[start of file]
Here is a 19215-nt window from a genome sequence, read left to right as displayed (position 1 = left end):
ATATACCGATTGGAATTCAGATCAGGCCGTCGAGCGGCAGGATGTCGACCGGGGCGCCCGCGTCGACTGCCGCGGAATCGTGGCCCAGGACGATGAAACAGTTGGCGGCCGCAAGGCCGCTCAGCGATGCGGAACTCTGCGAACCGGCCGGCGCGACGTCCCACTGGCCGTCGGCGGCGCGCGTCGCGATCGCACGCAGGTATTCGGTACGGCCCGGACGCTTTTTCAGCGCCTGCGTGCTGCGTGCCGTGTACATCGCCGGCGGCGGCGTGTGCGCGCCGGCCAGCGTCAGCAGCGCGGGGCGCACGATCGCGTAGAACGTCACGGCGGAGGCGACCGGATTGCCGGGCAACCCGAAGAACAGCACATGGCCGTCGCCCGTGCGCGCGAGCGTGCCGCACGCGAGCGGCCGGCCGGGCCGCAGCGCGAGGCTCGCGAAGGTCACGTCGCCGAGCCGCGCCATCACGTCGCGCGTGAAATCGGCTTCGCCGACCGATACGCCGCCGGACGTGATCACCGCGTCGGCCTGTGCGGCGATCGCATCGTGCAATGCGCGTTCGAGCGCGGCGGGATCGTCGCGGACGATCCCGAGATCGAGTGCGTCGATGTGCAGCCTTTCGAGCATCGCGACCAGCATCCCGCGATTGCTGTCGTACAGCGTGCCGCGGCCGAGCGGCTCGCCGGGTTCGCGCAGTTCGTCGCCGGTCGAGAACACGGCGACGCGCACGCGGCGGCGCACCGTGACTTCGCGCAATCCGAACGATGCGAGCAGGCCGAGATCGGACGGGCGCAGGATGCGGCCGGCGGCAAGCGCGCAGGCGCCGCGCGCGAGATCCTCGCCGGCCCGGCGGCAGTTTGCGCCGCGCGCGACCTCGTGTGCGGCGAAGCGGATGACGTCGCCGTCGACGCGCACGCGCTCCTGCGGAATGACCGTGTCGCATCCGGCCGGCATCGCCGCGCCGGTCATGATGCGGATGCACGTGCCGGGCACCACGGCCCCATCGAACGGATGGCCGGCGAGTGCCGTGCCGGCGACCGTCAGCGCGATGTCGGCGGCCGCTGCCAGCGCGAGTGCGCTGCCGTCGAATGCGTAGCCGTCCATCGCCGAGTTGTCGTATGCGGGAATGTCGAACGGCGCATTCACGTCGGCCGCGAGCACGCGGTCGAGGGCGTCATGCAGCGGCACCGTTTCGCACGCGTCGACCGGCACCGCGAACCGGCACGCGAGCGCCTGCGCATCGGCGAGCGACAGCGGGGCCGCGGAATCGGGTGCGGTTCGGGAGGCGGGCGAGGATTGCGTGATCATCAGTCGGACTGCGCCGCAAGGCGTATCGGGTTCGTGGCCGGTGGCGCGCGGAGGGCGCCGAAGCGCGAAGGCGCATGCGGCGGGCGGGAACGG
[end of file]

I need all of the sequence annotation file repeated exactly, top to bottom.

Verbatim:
Here is a 19215-nt window from a genome sequence, read left to right as displayed (position 1 = left end):
ATATACCGATTGGAATTCAGATCAGGCCGTCGAGCGGCAGGATGTCGACCGGGGCGCCCGCGTCGACTGCCGCGGAATCGTGGCCCAGGACGATGAAACAGTTGGCGGCCGCAAGGCCGCTCAGCGATGCGGAACTCTGCGAACCGGCCGGCGCGACGTCCCACTGGCCGTCGGCGGCGCGCGTCGCGATCGCACGCAGGTATTCGGTACGGCCCGGACGCTTTTTCAGCGCCTGCGTGCTGCGTGCCGTGTACATCGCCGGCGGCGGCGTGTGCGCGCCGGCCAGCGTCAGCAGCGCGGGGCGCACGATCGCGTAGAACGTCACGGCGGAGGCGACCGGATTGCCGGGCAACCCGAAGAACAGCACATGGCCGTCGCCCGTGCGCGCGAGCGTGCCGCACGCGAGCGGCCGGCCGGGCCGCAGCGCGAGGCTCGCGAAGGTCACGTCGCCGAGCCGCGCCATCACGTCGCGCGTGAAATCGGCTTCGCCGACCGATACGCCGCCGGACGTGATCACCGCGTCGGCCTGTGCGGCGATCGCATCGTGCAATGCGCGTTCGAGCGCGGCGGGATCGTCGCGGACGATCCCGAGATCGAGTGCGTCGATGTGCAGCCTTTCGAGCATCGCGACCAGCATCCCGCGATTGCTGTCGTACAGCGTGCCGCGGCCGAGCGGCTCGCCGGGTTCGCGCAGTTCGTCGCCGGTCGAGAACACGGCGACGCGCACGCGGCGGCGCACCGTGACTTCGCGCAATCCGAACGATGCGAGCAGGCCGAGATCGGACGGGCGCAGGATGCGGCCGGCGGCAAGCGCGCAGGCGCCGCGCGCGAGATCCTCGCCGGCCCGGCGGCAGTTTGCGCCGCGCGCGACCTCGTGTGCGGCGAAGCGGATGACGTCGCCGTCGACGCGCACGCGCTCCTGCGGAATGACCGTGTCGCATCCGGCCGGCATCGCCGCGCCGGTCATGATGCGGATGCACGTGCCGGGCACCACGGCCCCATCGAACGGATGGCCGGCGAGTGCCGTGCCGGCGACCGTCAGCGCGATGTCGGCGGCCGCTGCCAGCGCGAGTGCGCTGCCGTCGAATGCGTAGCCGTCCATCGCCGAGTTGTCGTATGCGGGAATGTCGAACGGCGCATTCACGTCGGCCGCGAGCACGCGGTCGAGGGCGTCATGCAGCGGCACCGTTTCGCACGCGTCGACCGGCACCGCGAACCGGCACGCGAGCGCCTGCGCATCGGCGAGCGACAGCGGGGCCGCGGAATCGGGTGCGGTTCGGGAGGCGGGCGAGGATTGCGTGATCATCAGTCGGACTGCGCCGCAAGGCGTATCGGGTTCGTGGCCGGTGGCGCGCGGAGGGCGCCGAAGCGCGAAGGCGCATGCGGCGGGCGGGAACGG